In the novel Jane Eyre, the central consciousness is the narrator and heroine Jane Eyre herself, who tells the story of the first thirty years of her life. The autobiographical form that Charlotte Brontë has used, suggesting that it will present a subjective point of view, sets the novel in the Romantic tradition of writing, as it is the essence of Romantic philosophies that man only regards, and singles out for special comment, those aspects of life which are of importance to himself, making use of nature as a visible manifestation of the inward state. Coleridge, who is the most lucid commentator on that mode, states that the Romantic writer strives ‘to make the external internal, to make nature thought and thought nature’. This is what Charlotte Brontë has done in Jane Eyre: she not only gives the reader a picture of the evolution of Jane from childhood to adulthood, in the external events of education, independence, falling in love, and marriage, but she also depicts the internal changes that take place in Jane’s personality at these significant periods of her life. To present the prosaic events of a governess’s life, simultaneously with an account of her inward state, at any given point of time, requires a high standard of competency in writing, and in the systematic use of the chosen imagery, if the novel is to show a balance between event and attitude.


Mirror Reflection Objective Picture Objective Correlative True Love Romantic Writer 
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Notes and References

  1. Langford, T., ‘The Three Pictures in Jane Eyre’, Victorian Newsletter, 30 (1966), pp. 47–8. Mr Langford interprets the pictures as an allegory of the three most crucial situations in the novel. Mr R.B. Martin, in The Accents of Persuasion and Miss J. Millgate, in an article entitled ‘Narrative Distance in Jane Eyre’, Modern Language Review, LXIII (1968), also comment on the art passages as being evidence of Charlotte Brontë’s interest in art, but none of the critics sees the dramatic possibilities of paintings to illustrate the past.Google Scholar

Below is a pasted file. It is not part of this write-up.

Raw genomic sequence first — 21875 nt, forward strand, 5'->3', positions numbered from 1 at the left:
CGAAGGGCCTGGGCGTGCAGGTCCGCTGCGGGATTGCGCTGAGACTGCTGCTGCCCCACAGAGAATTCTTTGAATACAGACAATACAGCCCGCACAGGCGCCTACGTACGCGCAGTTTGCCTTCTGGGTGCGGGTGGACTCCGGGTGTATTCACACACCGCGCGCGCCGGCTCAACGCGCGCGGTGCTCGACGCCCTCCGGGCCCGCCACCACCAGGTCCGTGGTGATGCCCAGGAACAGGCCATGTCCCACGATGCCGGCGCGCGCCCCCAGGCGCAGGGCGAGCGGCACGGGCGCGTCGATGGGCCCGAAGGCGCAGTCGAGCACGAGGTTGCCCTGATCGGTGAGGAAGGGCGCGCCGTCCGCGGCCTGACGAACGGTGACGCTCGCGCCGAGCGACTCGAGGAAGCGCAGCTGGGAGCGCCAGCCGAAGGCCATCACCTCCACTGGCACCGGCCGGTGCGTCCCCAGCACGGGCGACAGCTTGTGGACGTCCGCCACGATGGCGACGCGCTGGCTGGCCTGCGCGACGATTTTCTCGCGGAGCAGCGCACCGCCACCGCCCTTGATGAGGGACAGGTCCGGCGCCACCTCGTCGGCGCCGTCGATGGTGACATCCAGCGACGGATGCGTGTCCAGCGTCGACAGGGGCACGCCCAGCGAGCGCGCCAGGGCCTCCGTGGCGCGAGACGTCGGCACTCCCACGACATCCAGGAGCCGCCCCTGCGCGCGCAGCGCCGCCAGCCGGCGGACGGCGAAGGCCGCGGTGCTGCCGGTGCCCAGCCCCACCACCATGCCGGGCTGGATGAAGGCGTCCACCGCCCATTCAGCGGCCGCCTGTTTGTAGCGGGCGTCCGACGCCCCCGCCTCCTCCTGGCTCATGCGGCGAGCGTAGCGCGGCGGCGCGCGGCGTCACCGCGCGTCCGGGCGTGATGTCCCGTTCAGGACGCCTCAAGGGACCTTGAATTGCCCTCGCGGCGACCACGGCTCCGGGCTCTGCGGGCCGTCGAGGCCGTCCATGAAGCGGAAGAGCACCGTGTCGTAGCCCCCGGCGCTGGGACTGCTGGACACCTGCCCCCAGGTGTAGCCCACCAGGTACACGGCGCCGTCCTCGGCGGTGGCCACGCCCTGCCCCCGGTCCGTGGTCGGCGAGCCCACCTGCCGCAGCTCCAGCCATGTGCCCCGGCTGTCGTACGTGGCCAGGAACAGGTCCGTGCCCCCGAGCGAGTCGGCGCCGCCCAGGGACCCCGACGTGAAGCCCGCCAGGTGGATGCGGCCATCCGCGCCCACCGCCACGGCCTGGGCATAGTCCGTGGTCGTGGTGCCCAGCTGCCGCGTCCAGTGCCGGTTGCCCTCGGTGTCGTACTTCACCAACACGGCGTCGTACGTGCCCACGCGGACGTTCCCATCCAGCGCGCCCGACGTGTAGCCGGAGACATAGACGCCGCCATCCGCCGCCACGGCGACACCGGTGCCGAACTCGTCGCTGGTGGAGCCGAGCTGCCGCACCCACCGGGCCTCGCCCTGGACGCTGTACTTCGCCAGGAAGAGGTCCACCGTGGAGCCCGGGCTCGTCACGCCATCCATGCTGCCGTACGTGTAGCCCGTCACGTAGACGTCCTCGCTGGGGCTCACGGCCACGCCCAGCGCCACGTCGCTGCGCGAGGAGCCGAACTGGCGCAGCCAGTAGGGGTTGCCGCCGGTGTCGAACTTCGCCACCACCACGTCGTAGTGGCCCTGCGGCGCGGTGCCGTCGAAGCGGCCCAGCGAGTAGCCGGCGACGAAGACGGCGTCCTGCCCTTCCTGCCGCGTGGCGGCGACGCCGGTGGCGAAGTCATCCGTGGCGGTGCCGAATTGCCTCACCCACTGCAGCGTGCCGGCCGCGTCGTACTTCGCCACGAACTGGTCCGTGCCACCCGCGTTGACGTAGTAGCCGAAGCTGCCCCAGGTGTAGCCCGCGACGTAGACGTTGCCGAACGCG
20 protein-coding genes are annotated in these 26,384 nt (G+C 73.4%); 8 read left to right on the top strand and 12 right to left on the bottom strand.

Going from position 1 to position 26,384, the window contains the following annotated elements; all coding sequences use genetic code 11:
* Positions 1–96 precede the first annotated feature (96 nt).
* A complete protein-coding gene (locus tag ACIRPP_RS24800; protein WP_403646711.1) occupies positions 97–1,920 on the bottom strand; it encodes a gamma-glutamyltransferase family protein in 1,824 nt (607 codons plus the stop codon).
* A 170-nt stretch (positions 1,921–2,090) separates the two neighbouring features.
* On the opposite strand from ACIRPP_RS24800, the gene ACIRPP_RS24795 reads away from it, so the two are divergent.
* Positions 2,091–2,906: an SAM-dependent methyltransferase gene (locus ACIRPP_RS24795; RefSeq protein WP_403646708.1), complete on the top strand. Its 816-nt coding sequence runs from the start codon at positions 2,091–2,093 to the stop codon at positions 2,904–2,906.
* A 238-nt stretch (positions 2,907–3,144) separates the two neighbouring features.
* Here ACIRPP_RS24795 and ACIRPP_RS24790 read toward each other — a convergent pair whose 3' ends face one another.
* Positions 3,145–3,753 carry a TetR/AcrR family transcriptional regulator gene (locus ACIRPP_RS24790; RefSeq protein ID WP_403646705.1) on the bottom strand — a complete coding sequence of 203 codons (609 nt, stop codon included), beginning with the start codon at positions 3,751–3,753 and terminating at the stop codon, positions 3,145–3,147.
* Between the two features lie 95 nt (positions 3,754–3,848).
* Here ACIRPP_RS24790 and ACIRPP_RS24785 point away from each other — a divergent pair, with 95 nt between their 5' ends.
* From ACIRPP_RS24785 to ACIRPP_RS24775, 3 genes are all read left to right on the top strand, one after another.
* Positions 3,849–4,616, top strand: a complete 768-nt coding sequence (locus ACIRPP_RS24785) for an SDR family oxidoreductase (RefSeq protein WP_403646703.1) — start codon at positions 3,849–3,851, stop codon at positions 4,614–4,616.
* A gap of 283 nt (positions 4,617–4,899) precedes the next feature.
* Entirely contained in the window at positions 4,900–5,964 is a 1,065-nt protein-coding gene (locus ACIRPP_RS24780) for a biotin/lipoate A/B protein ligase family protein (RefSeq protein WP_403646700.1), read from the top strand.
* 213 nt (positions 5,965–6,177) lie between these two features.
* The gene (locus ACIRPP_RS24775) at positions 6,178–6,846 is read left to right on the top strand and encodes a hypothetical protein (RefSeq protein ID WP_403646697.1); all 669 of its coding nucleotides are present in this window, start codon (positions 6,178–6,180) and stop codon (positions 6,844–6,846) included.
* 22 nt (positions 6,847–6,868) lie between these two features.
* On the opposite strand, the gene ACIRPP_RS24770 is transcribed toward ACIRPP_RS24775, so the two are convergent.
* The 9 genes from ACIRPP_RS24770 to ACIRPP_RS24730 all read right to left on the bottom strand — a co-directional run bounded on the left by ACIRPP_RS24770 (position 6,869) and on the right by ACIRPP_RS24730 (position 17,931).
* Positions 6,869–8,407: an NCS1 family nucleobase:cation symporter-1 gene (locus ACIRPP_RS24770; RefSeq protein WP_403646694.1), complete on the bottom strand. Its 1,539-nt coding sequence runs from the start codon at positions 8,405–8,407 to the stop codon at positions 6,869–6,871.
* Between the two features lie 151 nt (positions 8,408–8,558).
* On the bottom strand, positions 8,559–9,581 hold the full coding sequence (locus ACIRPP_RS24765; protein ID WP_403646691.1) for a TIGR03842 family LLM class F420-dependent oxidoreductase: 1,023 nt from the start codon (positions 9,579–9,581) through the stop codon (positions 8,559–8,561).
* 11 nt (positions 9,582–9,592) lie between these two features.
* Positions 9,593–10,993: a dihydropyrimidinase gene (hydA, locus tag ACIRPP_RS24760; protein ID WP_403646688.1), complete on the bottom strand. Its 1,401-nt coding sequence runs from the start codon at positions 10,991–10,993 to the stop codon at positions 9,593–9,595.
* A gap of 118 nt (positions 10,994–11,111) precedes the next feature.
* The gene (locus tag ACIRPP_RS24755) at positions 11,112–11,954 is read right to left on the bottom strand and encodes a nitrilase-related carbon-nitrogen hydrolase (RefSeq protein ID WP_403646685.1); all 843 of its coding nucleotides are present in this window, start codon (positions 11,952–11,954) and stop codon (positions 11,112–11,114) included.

2. Benvenuto, R., ‘The Child of Nature, The Child of Grace’, Journal of English Literary History, vol 39 (1972), p. 622. Mr Benvenuto’s thesis is that ‘Charlotte Brontë approaches the opposition between nature and grace as a partisan of both … By drawing the line fairly between them, she sets up the conflict in a way that cannot be resolved. The result is a tension and a discord that I do not think Charlotte Brontë intended’.Google Scholar
  3. Lock, J. and Dixon, W.T., A Man of Sorrow: The Life and Times of the Rev. Patrick Brontë (London, Nelson, 1968), pp. 110–12. An interesting biography, which gives some details that neither Mrs Gaskell nor Mrs Gérin mention.Google Scholar
  4. Romieu, Emilie and Georges, The Brontë Sisters (London, Skeffington, 1931), p. 172.Google Scholar
  5. Vol III of The Works of John Ruskin, edited by E.T. Cook and Alexander Wedderburn (London, George Allen, 1903). Modern Painters, vol I, p. 234.Google Scholar
  6. Millgate, Miss J., ‘Narrative Distance in Jane Eyre: The Relevance of the Pictures’, Modern Language Review, LXIII, No. 2 (April, 1968), p. 319.Google Scholar

Copyright information

© Cynthia A. Linder 1978

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  • Cynthia A. Linder

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